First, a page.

Thursday, March 10, 2016

Four Bully Stories by Sarah Hoyt

At some point last mumble, I decided to see how my reviews matched up with the Kindle Unlimited books published by contributors to the Mad Genius Club and the assorted hangers-on.  The answer is:

Not very well.

The main reason for the discrepancy between what they have written and what I have reviewed (I think) is that Sarah recently made a lot of her work available through KU. Second reason: there were also a number of works I had read long ago through Baen, and those didn't get automatically routed into an Amazon review.  Third reason: sometimes I mumble do other mumble things. I have a LOT of work to do before I am caught up again.  I am working on it, I PROMISE you I'm working on it, but THIS weekend I am taking my gift-from-God, happily-ever-after, trophy wife Vanessa, the elegant, foxy, praying black grand-mother of Woodstock, Georgia, off to the mountains for a well-deserved get-away.  And that's all I have to say about that.

I have written an Amazon review for each of these short stories (The Littlest Nightmare,The Sacrifice, Where Horse And Hero Fell, Created He Them), but the added value in this particular Ramble addresses something that was discussed in yesterday's According To Hoyt: bullying.

/begin review commercial
But before I get into that: if you want to read my reviews, click on the link in the paragraph above.  And, if you find it helpful, then click on the "helpful" button at the end of the review.  I've explained before how this ultimately benefits the author because it increases the weight of my reviews, but follow your conscience in all things.
/end review commercial

Bullying: it's something I happen to know a lot about.  My last career, lasting 16 years, was being a counselor in a middle school.  I saw bullying in every form you can imagine, and students didn't have to die in order for it to be horrifying, although two of them did.  I was gratified when our state legislature passed an anti-bullying law, but it was hamstrung by limiting the definition to threats of a physical assault, and made no provision for the restructuring of a school environment, but was strictly punitive in nature.  And it totally ignored relationship aggression, which is how bullying typically manifests with schoolgirls, as well as bullying directed toward students by teachers and administration.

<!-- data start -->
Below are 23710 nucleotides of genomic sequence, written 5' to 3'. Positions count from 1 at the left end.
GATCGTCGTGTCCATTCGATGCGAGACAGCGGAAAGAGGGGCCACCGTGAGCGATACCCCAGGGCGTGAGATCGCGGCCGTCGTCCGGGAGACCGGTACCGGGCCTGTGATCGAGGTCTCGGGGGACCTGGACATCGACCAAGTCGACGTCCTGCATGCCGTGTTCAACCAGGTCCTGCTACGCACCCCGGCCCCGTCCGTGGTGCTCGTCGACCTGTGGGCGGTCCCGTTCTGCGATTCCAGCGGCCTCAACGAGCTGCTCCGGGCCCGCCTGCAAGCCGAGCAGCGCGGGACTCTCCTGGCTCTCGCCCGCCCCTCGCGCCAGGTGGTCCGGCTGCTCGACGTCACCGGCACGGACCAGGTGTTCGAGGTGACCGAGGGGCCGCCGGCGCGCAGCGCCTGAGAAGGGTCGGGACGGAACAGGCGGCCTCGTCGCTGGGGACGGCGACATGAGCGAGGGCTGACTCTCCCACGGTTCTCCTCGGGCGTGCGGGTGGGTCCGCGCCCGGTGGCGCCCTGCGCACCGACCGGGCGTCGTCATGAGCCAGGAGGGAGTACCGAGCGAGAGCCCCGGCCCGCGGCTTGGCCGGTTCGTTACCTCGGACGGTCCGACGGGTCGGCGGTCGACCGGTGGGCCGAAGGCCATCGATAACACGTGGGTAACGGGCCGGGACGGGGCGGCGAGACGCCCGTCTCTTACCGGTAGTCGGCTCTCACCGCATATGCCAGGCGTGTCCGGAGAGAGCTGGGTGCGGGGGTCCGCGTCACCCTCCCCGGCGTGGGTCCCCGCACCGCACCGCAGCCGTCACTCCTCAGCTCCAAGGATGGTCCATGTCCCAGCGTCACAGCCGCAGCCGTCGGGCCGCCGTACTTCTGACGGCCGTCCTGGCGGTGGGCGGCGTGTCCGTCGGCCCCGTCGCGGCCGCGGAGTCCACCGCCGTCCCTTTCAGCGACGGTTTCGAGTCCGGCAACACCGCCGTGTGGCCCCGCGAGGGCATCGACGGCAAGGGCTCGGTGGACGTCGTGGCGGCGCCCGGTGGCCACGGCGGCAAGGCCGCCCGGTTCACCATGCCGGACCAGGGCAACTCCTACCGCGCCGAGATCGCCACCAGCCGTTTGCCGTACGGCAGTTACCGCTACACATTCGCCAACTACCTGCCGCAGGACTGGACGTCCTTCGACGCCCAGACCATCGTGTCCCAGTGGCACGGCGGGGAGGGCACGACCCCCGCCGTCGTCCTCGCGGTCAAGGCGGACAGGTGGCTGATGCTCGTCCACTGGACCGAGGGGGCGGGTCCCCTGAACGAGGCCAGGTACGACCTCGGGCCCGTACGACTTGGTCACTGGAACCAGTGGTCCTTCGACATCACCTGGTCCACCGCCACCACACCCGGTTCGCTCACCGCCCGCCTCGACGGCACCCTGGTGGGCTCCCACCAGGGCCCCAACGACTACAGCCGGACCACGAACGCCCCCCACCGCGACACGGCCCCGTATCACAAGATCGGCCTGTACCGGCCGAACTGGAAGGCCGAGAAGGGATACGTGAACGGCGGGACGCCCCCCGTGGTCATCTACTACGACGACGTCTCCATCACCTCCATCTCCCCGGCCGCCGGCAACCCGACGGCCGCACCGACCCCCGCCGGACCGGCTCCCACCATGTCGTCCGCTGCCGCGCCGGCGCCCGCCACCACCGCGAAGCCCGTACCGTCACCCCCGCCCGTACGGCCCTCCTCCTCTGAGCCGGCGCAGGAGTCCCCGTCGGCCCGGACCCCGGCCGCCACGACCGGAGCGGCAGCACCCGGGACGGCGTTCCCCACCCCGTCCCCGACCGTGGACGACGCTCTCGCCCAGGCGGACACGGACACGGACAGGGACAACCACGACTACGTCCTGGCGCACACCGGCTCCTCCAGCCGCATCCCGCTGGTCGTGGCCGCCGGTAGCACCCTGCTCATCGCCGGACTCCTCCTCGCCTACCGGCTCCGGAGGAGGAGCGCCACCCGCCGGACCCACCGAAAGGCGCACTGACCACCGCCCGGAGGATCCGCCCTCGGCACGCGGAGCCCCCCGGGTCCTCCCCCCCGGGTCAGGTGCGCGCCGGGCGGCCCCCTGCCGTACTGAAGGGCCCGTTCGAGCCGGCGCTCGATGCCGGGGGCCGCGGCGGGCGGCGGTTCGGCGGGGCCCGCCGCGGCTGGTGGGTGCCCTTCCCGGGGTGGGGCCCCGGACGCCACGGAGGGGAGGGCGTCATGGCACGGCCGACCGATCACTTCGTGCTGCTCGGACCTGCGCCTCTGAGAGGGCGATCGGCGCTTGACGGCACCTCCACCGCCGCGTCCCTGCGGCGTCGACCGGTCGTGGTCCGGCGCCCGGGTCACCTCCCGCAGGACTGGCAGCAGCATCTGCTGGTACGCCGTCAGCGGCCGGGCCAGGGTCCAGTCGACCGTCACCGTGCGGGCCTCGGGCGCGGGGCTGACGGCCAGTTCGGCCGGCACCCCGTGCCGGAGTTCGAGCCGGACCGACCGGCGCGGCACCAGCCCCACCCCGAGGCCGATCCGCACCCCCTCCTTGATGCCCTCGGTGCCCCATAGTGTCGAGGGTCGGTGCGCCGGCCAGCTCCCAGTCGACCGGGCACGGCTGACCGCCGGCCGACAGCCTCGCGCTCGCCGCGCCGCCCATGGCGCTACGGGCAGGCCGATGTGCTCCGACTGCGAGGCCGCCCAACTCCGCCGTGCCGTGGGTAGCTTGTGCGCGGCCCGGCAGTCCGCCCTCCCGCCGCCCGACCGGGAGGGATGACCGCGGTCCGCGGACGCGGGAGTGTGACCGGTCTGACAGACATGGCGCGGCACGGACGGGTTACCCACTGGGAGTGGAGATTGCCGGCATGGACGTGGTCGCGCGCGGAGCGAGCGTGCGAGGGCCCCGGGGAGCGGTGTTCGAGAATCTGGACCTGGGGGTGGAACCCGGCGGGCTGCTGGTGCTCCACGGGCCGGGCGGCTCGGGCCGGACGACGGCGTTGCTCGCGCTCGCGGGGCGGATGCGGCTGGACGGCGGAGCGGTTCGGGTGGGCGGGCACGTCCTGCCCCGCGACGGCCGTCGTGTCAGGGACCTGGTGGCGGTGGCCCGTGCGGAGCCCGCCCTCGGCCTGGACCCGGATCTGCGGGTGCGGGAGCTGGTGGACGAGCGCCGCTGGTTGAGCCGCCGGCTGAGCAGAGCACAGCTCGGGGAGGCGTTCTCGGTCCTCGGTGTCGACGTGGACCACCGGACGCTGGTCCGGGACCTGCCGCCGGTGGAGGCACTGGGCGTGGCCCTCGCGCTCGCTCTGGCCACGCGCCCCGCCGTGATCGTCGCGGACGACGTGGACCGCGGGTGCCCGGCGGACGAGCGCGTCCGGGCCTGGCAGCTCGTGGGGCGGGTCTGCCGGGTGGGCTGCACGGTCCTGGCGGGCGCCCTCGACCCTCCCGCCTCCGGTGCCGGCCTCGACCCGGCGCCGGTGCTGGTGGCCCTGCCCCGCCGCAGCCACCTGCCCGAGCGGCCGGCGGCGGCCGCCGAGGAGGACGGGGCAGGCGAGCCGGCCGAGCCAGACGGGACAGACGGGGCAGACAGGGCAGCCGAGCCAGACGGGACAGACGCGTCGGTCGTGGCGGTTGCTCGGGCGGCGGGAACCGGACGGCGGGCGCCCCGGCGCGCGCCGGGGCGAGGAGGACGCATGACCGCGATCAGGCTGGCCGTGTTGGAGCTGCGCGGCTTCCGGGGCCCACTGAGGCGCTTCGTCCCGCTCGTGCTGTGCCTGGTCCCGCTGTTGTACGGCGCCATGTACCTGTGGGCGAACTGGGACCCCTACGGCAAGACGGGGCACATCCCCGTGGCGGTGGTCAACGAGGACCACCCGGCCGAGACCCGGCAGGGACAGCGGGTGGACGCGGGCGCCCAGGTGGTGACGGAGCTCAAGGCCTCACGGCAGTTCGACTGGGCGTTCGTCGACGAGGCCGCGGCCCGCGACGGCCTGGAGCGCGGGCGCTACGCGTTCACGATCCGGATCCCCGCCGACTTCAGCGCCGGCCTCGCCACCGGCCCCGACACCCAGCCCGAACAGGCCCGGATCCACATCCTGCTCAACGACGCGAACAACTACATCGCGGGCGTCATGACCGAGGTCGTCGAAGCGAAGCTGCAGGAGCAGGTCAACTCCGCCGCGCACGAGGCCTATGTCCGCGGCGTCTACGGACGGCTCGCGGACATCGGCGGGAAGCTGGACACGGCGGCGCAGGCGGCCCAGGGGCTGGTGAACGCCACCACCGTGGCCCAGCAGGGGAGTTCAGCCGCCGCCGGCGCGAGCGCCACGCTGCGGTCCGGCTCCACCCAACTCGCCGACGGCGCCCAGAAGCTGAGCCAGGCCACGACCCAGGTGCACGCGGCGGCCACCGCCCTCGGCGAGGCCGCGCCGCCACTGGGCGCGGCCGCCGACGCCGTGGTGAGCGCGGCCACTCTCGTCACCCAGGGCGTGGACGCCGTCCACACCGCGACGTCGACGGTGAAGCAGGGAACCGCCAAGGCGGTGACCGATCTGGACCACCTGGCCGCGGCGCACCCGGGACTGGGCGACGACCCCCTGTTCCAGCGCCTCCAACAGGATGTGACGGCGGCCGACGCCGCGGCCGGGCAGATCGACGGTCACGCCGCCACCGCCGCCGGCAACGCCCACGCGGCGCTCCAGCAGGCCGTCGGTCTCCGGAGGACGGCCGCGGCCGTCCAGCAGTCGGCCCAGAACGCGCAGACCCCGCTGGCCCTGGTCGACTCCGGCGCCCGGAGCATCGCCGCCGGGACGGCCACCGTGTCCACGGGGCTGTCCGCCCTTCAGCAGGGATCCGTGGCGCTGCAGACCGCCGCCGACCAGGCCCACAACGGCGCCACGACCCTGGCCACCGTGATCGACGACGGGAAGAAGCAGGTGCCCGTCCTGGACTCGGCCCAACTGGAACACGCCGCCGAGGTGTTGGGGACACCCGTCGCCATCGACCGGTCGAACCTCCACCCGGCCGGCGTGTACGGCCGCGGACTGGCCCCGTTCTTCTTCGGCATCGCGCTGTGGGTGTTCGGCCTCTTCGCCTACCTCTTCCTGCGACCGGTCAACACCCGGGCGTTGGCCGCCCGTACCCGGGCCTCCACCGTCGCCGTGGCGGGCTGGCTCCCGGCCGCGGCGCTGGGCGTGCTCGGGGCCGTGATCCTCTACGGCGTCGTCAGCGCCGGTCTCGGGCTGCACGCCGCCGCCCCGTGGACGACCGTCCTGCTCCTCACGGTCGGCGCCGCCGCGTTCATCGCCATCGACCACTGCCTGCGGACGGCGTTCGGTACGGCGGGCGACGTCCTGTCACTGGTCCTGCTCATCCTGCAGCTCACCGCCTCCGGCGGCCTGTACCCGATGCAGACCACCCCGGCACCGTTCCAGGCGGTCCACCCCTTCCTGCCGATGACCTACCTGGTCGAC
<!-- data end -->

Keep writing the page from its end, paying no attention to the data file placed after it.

I'll have some specific points to make about school age bullying at the end, but first, let me make some more or less tongue-in-cheek observations about the presence of bullying in each of the four short stories.  (I'll have to repeat some material from the Amazon review, but you still have to read them.) 

The Littlest Nightmare

Jack, a socially incompetent young man, can't get a job, even in a fast-food restaurant. A purple monster appears in his apartment, and explains that her name is Hilda, she's his personal nightmare,and she's in love with him. In a horrifying example of quid pro quo sexual harassment, Jack agrees to be her boyfriend if she will help him in his career.

The Sacrifice
The Sacrifice is a retelling of the story of Hannibal. The goddess Tanit appears to Hannibal as a youth and promises him eternal fame if he will promise to always lead Carthage against Rome.  This is a classic example of a charismatic leader who exploits his position for personal gain; thus, Hannibal is a bully, and Carthage is the victim.

Where Horse And Hero Fell